Satsuma staking question - pic

trsinc(8 TX)April 9, 2009

I just bought this Satsuma yesterday at a very reputable nursery. They all looked like this - staked with very thin trunks. Noone was in the tree department to ask, while I was there.

Do I leave this stake in? Do I use a different stake that isn't right up against the trunk? If so, please give details. All help is appreciated.

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bcfromfl(z8a NW FL)

This is typical for a grafted, nursery-raised tree. Are you going to leave it potted, or plant it? The stake gives the graft support so it doesn't snap off in a wind, or transporting. I'd leave it in place until the trunk appears to be straining aqainst the ties. You may also consider adding a second, taller stake if you'd like to pull the top growth closer to center, although it will fill out in time.

BTW, you need to brush off the lower growths.

-Bruce

    Bookmark   April 9, 2009 at 11:25AM
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trsinc(8 TX)

Thanks! And yes, I'm planting it in the ground.

Why do I need to brush off the lower growths?

    Bookmark   April 9, 2009 at 11:42AM
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tcstoehr

I'm going to say some negative things here, but only out of sincere honesty.
This is exactly the sort of tree I prefer to avoid. I doubt this tree will be able to support itself. If not, and it were my tree, I would consider disposing of it. Although I'm not suggesting that you do. Even the top half of that tree seems to be helplessly flopping to one side. A healthy three should always be able to support itself.
This was possibly a bare-root tree that the nursery acquired last year and potted it up after not selling it. It may even have become root-bound in that pot. But I can't tell from that picture so I'm just mentioning the possibilities. Nurseries often put chemical fertilizers into potted trees like this which can encourage a weak, top-heavy tree. Again, just a possibility.
Anyway, your job is to make that tree as stable and sturdy as it can possibly be by corrective pruning. My approach to that is more radical than most, so I'll just say that this is what *I* would do to prune it. I would continue the support for this year, and remove one of those top large branches that are growing too close to each other. And cut the other existing branches back by half. Put it in the ground and let it get established. Then next winter while the tree is dormant, I'd cut back those top branches back to two or three buds. Yes, that will be alot. Furious growth should follow the next spring which you need to keep in check with summer pruning. We want this tree to be put back into balance, and the top is too big at this time.
One thing you have going for you is that plums branch quite prolifically. And your tree seems to be putting out some strong growth along the trunk. Keep these. Do not prune them this year. Encourage them with kind words. If there were more of those on the trunk I'd get rid of the entire top. But as it is, I would hope that at least one of these new branches along the trunk will eventually form a considerable part of the tree's eventual framework. If you see anymore buds along the trunk, especially on the opposite side of existing branches, encourage those as well.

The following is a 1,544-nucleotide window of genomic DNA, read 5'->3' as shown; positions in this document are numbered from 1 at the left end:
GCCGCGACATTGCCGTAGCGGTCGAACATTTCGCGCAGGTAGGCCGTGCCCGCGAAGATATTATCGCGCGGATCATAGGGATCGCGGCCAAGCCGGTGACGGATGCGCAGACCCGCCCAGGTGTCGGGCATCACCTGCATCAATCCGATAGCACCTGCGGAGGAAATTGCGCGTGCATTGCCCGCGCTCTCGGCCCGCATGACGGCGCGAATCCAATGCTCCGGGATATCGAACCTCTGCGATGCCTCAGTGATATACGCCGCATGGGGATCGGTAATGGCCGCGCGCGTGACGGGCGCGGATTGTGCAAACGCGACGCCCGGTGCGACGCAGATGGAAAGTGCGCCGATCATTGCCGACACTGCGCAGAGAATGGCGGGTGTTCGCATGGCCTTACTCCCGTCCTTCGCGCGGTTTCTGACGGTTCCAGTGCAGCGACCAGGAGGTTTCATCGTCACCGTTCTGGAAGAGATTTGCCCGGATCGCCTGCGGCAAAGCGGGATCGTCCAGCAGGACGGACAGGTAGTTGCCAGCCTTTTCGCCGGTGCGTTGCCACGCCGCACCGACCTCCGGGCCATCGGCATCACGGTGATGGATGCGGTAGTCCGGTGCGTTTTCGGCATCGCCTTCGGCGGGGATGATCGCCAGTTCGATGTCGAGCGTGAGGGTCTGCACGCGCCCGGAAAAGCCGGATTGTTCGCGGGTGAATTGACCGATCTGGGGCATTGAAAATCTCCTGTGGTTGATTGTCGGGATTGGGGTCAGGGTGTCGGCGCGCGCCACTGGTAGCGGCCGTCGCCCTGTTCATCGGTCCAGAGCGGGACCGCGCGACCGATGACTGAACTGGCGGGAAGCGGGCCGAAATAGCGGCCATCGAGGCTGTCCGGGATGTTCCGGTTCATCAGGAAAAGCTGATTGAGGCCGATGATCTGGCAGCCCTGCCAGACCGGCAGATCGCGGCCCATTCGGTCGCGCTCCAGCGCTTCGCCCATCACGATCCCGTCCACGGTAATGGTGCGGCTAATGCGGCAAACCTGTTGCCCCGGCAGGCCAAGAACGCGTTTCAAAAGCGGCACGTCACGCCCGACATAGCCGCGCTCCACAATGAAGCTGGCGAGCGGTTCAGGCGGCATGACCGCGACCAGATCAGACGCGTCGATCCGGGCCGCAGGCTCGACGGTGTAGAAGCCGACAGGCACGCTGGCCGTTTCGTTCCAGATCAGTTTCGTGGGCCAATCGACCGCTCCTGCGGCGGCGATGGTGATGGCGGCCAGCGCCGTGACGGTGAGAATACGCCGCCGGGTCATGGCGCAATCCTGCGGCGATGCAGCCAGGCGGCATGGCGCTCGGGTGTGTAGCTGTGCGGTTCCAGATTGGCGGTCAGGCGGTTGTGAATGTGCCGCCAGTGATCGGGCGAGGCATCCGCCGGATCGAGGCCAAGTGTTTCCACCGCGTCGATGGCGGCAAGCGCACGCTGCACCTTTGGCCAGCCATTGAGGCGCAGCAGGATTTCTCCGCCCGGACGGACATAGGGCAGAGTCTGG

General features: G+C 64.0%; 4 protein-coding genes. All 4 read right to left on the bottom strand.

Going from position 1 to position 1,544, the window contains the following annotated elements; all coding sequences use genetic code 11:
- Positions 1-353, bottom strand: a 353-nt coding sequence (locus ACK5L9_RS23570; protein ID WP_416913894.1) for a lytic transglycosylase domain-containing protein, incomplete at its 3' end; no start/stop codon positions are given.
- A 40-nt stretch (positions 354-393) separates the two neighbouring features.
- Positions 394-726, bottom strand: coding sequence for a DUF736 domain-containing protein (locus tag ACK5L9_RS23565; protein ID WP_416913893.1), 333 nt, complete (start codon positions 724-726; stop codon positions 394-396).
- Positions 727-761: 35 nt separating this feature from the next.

Bookmark   April 9, 2009 at 12:35PM
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bcfromfl(z8a NW FL)

With all due respect, tcstoehr, this is a citrus tree and not a plum. Young citrus trees frequently look exactly like this. I think the tradeoff between losing green growth at this stage, versus leaving it on for increased photosynthesis, means that the latter is preferable. Citrus trees have very bushy, branchy growth, and are "self-pruning" in the respect that branches frequently die as others take their place. It's not necessary to prune citrus trees as one would a stone fruit.

I have many citrus trees, and purchased a navel that looked almost exactly like the tree pictured last year. In just a single year's time, it has filled in the "empty" side and is well on its way to becoming an impressive little tree.

I would expect that this tree should sell for about $19.95 or so. A bigger, better tree would probably go for $39.95, but sometimes we make choices for what we can afford. Absolutely nothing wrong with that.

Trsinc -- you want to brush off those lower growths because you want to encourage a crotch about 30-36" from the ground. Otherwise, branches lower down the trunk prevent air movement from keeping the trunk dry, and can keep sap from heading further up to encourage healthier, upper growth. Also, having branches near the graft zone is risky if one breaks off and introduces disease too close to the graft.

-Bruce

    Bookmark   April 9, 2009 at 12:58PM
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tcstoehr

Whoops, I though it was a plum. I grow lots of plums, but never a lemon. What do I know from lemons?

    Bookmark   April 9, 2009 at 2:29PM
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bcfromfl(z8a NW FL)

Not to be technical, but it's actually a tangerine. ;-)

    Bookmark   April 9, 2009 at 2:56PM
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trsinc(8 TX)

Thanks again. :-)

    Bookmark   April 9, 2009 at 4:24PM
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